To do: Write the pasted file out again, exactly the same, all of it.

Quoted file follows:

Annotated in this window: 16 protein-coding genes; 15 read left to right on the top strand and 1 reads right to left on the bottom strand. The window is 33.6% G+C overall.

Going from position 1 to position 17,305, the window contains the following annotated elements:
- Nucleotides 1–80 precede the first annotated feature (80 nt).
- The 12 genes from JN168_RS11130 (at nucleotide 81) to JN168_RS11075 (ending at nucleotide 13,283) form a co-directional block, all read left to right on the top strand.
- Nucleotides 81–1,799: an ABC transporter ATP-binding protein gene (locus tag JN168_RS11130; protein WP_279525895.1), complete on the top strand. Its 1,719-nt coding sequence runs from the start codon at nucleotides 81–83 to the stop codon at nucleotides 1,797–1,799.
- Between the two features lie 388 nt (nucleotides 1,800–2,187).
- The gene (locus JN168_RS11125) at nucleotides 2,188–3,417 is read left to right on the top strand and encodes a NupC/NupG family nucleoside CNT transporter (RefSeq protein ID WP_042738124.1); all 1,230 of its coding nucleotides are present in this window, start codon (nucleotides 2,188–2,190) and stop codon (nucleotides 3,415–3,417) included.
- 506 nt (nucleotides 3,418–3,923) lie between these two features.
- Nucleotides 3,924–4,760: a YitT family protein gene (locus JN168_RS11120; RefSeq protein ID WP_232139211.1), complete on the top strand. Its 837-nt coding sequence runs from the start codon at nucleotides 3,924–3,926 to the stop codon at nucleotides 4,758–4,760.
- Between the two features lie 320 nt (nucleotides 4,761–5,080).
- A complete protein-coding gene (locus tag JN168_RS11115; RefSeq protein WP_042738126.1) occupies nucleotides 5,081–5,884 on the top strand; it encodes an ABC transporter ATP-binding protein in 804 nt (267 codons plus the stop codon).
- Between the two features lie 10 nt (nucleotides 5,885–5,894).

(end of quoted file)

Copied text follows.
Annotated in this window: 16 protein-coding genes; 15 read left to right on the top strand and 1 reads right to left on the bottom strand. The window is 33.6% G+C overall.

Going from position 1 to position 17,305, the window contains the following annotated elements:
- Nucleotides 1–80 precede the first annotated feature (80 nt).
- The 12 genes from JN168_RS11130 (at nucleotide 81) to JN168_RS11075 (ending at nucleotide 13,283) form a co-directional block, all read left to right on the top strand.
- Nucleotides 81–1,799: an ABC transporter ATP-binding protein gene (locus tag JN168_RS11130; protein WP_279525895.1), complete on the top strand. Its 1,719-nt coding sequence runs from the start codon at nucleotides 81–83 to the stop codon at nucleotides 1,797–1,799.
- Between the two features lie 388 nt (nucleotides 1,800–2,187).
- The gene (locus JN168_RS11125) at nucleotides 2,188–3,417 is read left to right on the top strand and encodes a NupC/NupG family nucleoside CNT transporter (RefSeq protein ID WP_042738124.1); all 1,230 of its coding nucleotides are present in this window, start codon (nucleotides 2,188–2,190) and stop codon (nucleotides 3,415–3,417) included.
- 506 nt (nucleotides 3,418–3,923) lie between these two features.
- Nucleotides 3,924–4,760: a YitT family protein gene (locus JN168_RS11120; RefSeq protein ID WP_232139211.1), complete on the top strand. Its 837-nt coding sequence runs from the start codon at nucleotides 3,924–3,926 to the stop codon at nucleotides 4,758–4,760.
- Between the two features lie 320 nt (nucleotides 4,761–5,080).
- A complete protein-coding gene (locus tag JN168_RS11115; RefSeq protein WP_042738126.1) occupies nucleotides 5,081–5,884 on the top strand; it encodes an ABC transporter ATP-binding protein in 804 nt (267 codons plus the stop codon).
- Between the two features lie 10 nt (nucleotides 5,885–5,894).